Nimble, cross-functional teams are the lynchpin of the effective digital organization and the perfect example of collaboration in action. Bringing together people from different functions to focus on a single goal and replicating that process across the enterprise enables companies to tackle multiple product and service development initiatives simultaneously. And that’s arguably the only way to move, and innovate, at the speed and scale that today’s business environment requires.
A team collaborating successfully, at the height of its powers and productivity, can be a beautiful thing. But a lot of cross-functional teams - around three-quarters, according to Harvard Business Review - are, to at least some extent, dysfunctional. Sometimes this is a result of structural problems; but in our experience, it also has a lot to do with how teams work. That’s why the business needs to emphasize a culture and processes that ensure the team exists in practice as well as name, and make team collaboration a reality.
The common benefits of collaborative agile practices include:
Team collaboration can fail to produce the desired results if it isn’t oriented around specific goals. As Sunil Mundra, Principal Consultant at Thoughtworks and the author of Enterprise Agility - Being Agile in a Changing World, notes, "blithely implementing change, just doing it" can create the illusion of agile without the impact.
“There's nothing wrong with starting that way - there are processes and ceremonies that are there to implement - but if you just do that the inertia that is still there from the systemic issues in the organization will overpower any green shoots you create at the team level, and you’ll be back to your original state,” he says. “If you don't understand the 'why' of what you’re doing, it's not going to give you any benefit.”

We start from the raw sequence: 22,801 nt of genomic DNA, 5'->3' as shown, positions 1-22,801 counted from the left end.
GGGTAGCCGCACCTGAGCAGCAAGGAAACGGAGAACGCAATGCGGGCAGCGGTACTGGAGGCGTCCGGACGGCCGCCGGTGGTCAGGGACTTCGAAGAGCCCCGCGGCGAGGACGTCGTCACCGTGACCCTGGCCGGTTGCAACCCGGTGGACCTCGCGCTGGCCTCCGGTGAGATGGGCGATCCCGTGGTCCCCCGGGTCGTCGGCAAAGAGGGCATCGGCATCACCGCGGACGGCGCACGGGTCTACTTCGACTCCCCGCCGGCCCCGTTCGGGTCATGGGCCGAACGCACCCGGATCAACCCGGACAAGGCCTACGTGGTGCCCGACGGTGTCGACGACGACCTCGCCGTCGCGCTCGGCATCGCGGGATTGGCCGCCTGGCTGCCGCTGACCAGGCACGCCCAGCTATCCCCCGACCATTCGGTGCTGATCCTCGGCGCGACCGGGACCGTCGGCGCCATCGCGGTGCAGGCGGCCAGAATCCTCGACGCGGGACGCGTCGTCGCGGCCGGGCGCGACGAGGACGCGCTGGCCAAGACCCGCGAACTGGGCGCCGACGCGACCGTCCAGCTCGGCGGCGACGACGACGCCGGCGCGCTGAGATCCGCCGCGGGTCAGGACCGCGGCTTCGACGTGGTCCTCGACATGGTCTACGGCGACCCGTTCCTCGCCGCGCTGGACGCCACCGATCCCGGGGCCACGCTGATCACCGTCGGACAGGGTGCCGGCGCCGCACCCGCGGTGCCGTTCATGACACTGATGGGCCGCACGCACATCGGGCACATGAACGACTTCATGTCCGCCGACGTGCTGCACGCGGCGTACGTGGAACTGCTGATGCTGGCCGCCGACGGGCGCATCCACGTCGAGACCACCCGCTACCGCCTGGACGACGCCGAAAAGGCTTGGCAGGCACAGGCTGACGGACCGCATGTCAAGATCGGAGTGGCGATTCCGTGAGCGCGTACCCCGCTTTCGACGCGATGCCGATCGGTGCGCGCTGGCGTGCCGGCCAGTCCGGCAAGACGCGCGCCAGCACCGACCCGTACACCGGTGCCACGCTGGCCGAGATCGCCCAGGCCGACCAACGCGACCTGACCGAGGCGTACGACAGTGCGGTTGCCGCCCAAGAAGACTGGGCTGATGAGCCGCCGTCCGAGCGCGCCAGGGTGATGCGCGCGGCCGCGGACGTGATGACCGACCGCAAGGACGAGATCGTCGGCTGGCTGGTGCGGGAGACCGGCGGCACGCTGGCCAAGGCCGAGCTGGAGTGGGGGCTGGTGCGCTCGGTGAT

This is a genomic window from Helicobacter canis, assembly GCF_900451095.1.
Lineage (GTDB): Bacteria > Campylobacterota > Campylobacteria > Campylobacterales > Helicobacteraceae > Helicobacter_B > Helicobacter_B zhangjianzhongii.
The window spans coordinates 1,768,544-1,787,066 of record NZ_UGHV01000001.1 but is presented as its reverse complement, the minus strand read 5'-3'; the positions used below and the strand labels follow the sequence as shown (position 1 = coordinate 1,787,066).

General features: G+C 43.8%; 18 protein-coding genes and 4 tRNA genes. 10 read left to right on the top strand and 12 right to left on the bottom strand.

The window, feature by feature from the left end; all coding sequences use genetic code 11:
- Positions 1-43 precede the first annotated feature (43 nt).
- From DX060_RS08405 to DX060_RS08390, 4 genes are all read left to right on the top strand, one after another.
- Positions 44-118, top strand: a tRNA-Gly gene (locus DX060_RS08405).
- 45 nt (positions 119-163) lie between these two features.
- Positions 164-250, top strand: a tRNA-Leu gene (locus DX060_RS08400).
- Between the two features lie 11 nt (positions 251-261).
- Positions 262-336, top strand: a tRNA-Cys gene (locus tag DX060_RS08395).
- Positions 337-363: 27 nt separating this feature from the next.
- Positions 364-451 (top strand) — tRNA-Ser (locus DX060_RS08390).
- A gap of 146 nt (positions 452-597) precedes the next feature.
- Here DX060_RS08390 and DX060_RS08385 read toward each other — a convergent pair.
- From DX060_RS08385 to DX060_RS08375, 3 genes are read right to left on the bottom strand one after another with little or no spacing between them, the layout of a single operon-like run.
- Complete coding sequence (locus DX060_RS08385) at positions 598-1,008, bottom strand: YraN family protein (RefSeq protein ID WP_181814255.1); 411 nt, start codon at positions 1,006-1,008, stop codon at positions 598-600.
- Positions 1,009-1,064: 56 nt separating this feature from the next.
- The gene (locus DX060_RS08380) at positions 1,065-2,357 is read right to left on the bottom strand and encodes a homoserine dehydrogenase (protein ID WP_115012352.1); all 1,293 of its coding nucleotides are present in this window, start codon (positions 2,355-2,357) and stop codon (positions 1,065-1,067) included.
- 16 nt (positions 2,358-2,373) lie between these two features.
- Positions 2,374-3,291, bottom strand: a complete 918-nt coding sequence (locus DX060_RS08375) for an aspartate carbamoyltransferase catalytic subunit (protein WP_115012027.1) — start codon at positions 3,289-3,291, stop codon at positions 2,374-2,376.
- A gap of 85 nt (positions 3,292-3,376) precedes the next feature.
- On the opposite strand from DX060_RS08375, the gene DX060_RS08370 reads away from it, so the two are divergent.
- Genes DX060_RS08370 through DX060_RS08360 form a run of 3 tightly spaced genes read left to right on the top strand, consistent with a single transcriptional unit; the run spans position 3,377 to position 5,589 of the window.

The other major threat to team collaboration is excessive hierarchy, which can stifle the open dialogue that needs to underpin it. “A lot of organizations are very much power struggles, which affects people's ability to deal with honest communication,” says Thoughtworks Chief Scientist Martin Fowler. “That doesn‘t work at all with agile, which demands a much greater degree of transparency.”
Team collaboration may be viewed as a ‘soft’ concept, and any cross-functional team will include non-technologists. Yet at the same time, the realities of digital business and the pace of technological change mean collaboration-based development has to be rooted, to at least some extent, in ‘hard’ technology skills, capable of supporting processes like rapid prototyping and dynamically solutions in response to user feedback.
"This is specific to the software world but there are parallels in the non-software world as well," Fowler explains. “Organizations are not giving the necessary attention to things like testing and development, refactoring and discretion, or the specific technical skills in their area. These really enable the shift between the first and second levels of the Agile Fluency Model, where technical expertise is required to get you to the levels of productivity and effective execution you're trying to attain."